I just flew back from a quick trip to NYC after presenting at the Web 2.0 conference. It seemed to be a great show with a lot of discussion about practical business implications of the social media phenomenon. My presentation was entitled, “Innovative Analytics: Quantifying the Business Value of Analytics”.
At first, I thought I would just be doing my best Dr. Michael Wu (Lithium’s principal scientist) impression – and, then I thought better of it, recognizing that I didn’t have anywhere near the analytical chops and lexicon to not make an ass of myself. So, instead, I told stories about our customers while describing Michael and team’s work analyzing Social CRM and customer communities.
Our Customers Rock
The audience was great – in particular, it was great to see Lithium customers like Pitney Bowes and HP in the audience. Even better was that I had already placed their stories in my presentation. I had no idea they would be there – so that was cool (if I did know, that would have just been pandering…not that I’m above that).
I remember going to a show earlier this year and listening to audience members as questions about ROI and how to measure…and then hearing crickets. I was standing in the back like that kid from Mr. Kotter’s class thinking “oohh, oohh, call on me” because I knew Lithium customers were driving tremendous results (now that TV reference is really dating me…if you recognize the reference, please leave a comment so that I know that I’m not the only one that old). It was amazing to be able to tell the audience about real-world, hard-dollar, bottom-line results being achieved by customers like HP, Barnes & Noble, FICO, Pitney Bowes, Future Shop, iRobot, Sage, Intel, AT&T, and Linksys. Based on feedback afterwards, people at Web 2.0 not only loved the stories, but they were amazed at what these companies had done. Our customers truly rock.
Just the fact that a presentation about quantifying the business value and ROI of social media and Social CRM was on the agenda signaled a maturing of the marketplace. Companies appeared to recognize in a much more practical way how important ROI was to being successful with their social efforts.
At that same show earlier this year, when asked about the ROI of his social efforts, a very smart marketing executive from a Fortune 1000 company answered, “Well, what’s the ROI of putting your pants on in the morning? I don’t know exactly the value of it, but I know that it will make a difference to your day if you don’t put them on.” It got a laugh – but, an uncomfortable one – because, you got the distinct feeling that everyone in the audience thought to themselves, “if I tried to give my boss that answer, I’d be out the door.” That’s why it was so great to be able to talk at this show about the 120,000 calls deflected every month at Linksys, and the 66% increase in sales at FICO and the 20 point increase in NPS score at Sage.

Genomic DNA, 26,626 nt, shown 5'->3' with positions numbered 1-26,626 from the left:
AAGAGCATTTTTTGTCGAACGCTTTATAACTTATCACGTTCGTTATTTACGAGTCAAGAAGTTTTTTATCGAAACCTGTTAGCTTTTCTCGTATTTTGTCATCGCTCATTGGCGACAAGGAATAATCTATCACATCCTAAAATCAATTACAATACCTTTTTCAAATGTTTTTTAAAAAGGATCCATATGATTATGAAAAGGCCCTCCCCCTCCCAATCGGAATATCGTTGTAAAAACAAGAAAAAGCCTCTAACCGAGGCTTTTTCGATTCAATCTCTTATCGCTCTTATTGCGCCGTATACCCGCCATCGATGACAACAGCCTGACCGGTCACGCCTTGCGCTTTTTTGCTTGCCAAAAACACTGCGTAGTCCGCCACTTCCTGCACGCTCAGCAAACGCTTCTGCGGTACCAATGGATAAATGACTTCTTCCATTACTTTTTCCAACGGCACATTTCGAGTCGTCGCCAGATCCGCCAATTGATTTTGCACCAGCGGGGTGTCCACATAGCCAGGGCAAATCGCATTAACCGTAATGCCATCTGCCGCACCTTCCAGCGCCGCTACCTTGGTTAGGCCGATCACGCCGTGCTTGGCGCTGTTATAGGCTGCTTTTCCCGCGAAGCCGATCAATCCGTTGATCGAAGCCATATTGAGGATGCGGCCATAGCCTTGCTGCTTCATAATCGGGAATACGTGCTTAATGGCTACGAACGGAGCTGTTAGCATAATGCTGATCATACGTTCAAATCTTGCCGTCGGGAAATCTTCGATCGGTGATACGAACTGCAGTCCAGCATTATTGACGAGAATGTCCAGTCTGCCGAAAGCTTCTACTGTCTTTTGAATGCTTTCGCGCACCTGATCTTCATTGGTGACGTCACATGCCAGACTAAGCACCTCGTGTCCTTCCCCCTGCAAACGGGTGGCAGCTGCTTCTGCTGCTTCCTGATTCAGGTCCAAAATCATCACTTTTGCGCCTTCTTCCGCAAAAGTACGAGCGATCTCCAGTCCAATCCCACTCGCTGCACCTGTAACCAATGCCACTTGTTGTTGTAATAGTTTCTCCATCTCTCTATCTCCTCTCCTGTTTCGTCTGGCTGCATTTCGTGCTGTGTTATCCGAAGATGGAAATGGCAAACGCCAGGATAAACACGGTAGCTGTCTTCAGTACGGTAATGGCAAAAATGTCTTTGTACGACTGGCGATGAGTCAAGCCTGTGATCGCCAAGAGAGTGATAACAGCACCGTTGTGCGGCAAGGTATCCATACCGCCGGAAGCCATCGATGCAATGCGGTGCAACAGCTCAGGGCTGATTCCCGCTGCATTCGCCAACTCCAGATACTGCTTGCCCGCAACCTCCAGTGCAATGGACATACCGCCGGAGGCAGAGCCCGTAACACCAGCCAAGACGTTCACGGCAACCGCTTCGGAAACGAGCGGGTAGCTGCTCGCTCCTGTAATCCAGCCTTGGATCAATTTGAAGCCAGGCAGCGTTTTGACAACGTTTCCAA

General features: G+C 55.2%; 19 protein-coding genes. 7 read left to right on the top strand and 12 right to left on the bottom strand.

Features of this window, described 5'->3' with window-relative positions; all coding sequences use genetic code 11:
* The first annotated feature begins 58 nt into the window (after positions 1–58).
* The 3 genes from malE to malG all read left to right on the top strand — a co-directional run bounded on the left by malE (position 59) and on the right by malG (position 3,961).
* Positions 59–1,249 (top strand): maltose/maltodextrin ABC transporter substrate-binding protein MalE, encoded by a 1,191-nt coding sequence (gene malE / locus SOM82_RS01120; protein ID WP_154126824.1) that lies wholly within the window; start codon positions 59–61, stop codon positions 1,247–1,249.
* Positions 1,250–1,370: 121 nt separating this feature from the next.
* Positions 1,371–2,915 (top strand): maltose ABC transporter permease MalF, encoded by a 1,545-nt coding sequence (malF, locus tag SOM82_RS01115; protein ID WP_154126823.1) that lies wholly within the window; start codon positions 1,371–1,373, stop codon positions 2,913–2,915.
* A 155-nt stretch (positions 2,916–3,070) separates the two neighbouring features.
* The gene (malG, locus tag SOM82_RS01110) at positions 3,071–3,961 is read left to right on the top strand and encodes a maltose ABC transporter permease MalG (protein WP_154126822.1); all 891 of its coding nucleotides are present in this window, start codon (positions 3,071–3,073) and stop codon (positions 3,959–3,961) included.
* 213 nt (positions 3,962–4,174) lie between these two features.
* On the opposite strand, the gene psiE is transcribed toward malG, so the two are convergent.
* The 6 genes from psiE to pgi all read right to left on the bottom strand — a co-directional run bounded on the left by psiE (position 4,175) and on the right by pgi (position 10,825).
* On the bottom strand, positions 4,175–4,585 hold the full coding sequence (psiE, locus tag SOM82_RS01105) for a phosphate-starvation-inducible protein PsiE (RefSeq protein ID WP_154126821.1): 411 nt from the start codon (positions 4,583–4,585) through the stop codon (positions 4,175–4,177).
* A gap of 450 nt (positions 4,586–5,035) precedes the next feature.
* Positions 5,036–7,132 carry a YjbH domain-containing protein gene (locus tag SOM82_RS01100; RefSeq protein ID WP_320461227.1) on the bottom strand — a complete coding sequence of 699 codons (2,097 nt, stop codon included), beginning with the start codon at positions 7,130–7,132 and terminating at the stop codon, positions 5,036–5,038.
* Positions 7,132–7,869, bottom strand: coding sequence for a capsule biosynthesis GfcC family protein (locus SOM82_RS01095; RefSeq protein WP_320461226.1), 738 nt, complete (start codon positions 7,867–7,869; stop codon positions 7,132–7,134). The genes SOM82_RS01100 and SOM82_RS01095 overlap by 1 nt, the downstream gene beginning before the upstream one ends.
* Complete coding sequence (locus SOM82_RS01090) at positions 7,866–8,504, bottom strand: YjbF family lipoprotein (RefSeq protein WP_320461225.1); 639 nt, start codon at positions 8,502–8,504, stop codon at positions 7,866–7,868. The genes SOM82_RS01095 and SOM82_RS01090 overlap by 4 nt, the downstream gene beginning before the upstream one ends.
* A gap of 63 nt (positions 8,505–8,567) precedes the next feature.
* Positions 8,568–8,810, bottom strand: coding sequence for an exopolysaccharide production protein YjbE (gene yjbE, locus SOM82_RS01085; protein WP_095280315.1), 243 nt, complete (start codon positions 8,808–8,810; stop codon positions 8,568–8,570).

At this conference, people were asking questions like, “I see the ROI. Now, how do I get the rest of the organization on board?” And, practical questions like, “We see the ROI – we’ve already implemented customer community. But, how do we handle the 1 or 2 vocal, negative people in our community?” All signals that social media and Social CRM is growing up.
Reputation and Advocates Matter
I remember when I first joined Lithium, we talked a lot the importance of “superusers” in customer communities. We knew that these rare breeds were critical to helping communities thrive – and we knew that reputation management was critical to identifying them and helping them thrive. And, though we had seen it in practice for years, we seemed to be the only ones talking about these advocates and what they could do for a business in terms of marketing and customer service. That’s why I was THRILLED to see the presentation that followed mine, entitled: “Marketing via Fan Boys/Fan Girls: Your Customers As Your Brad Evangelists.”
The presentation was co-delivered by Avner Ronen from Boxee (a TV-to-computer service) and Lisa Conquergood of Picnik (an online photo-editing service). Avner told a story of how they literally sourced fans to staff their physical booth at a trade-show – and Lisa told a story about one fan who was so influential that they actually hired the person. While they stopped short of quantifying the dollar-value to their businesses, the gestalt was clear – it means real money to a business if you are able to identify and cultivate fans who will espouse, support, and improve your brand and your products. Great to hear others talk about this very important tenet of Social CRM and social media.
Despite the wear and tear of a cross-country trip for a day and half, I came back really energized thinking that the market is maturing slightly and businesses are waking up to not only to the imperative of social media – but, the gigantic ROI opportunity. It felt like people – or at least some – had moved on from what I called the “1.0 version of 2.0” which is “how do I get involved in the conversation?” to “how do I drive and measure ROI of my social media efforts?” That’s good news for everyone.
As a PS to the trip, I was able to see Kevin Ryan, VP of Social Media at Barnes & Noble. Always illuminating to hear about the progressive things they are doing. Check out their big news about Nook!
Welcome Back Kotter image source (wikipedia): Copyright Warner Bros
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